Oslo 20 Years

In August 1993, representatives from Israel and the PLO agreed on the text of the Declaration of Principles (DOP), designed to layout a settlement for the conflict. In the last moments of these correspondence, letters were exchanged between the parties, mutual recognition, and the Declaration of Principles was signed on September 13, 1993 at the White House in the presence of the leaders of both parties. The Oslo Agreement led to recognition of the political legitimacy of the two peoples to self-determination, and the parties agreed that the mechanism for implementing the agreement will be based on Statement 242 of the UN Security Council. In the meantime agreements were formed, for dividing sectors A, B and C, as well as economic and security agreements, to regulate the daily life for a transitional period of time. 
However, the two decades that followed the festive signing of the Declaration of Principles, showed that the two sides were shunned by the Oslo process: suspicion and manipulation characterized the attitude of Israel and the Palestinians throughout the entire process. Examining the nature of decisions taken by the leadership of Israel and the PLO at the entrance to the Oslo process, indicates that the two leaders had no strategy to reach the stated goal of bringing peace between their peoples. They lacked a complete and coherent approach that defines the prime-most destination of the process, combined with appropriate courses of action necessary to reach the target, including reaching the historical and national decisions required.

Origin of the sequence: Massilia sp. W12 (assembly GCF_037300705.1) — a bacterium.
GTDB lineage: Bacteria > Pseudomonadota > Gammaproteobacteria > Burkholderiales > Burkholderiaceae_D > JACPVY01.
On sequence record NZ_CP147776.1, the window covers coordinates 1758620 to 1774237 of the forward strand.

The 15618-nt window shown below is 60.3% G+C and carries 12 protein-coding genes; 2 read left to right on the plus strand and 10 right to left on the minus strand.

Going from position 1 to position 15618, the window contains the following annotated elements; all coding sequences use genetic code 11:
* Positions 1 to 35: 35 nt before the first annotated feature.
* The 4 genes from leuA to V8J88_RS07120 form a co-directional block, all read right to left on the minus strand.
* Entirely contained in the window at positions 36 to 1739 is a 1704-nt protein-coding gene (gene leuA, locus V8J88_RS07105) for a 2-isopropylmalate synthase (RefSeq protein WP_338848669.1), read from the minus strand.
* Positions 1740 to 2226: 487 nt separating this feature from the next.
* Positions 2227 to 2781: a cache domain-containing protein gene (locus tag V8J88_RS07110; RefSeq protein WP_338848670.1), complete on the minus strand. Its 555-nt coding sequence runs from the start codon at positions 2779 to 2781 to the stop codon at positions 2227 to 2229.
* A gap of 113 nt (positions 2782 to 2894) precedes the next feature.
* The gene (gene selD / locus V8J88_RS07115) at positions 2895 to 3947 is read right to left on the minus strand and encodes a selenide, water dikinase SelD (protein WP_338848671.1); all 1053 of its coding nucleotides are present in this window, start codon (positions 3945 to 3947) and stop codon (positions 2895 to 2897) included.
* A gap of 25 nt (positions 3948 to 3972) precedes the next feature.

Failure of the leaders of Israel and the PLO to design an appropriate framework for balanced negotiations, based on common goals and interests that would serve them in peace, still does not set aside the historical importance of the Oslo process. The process that led to the historical recognition between Israel and the PLO that remains intact, and brought the parties to the table for the first time in their history, to adress formally and directly the issues underlying the conflict between them. 
This publication gathers the works of academic researchers in different research areas as well as former officials in the political, security and legal systems, who took an active part in the Oslo process through its various stages. The authors examine from their own perspective and outlook, and in perspective of two decades that have gone by, the meaning and implications of the Oslo process, Israel and the Palestinians, and assess the reasons why the process has not yielded a peace agreement yet.

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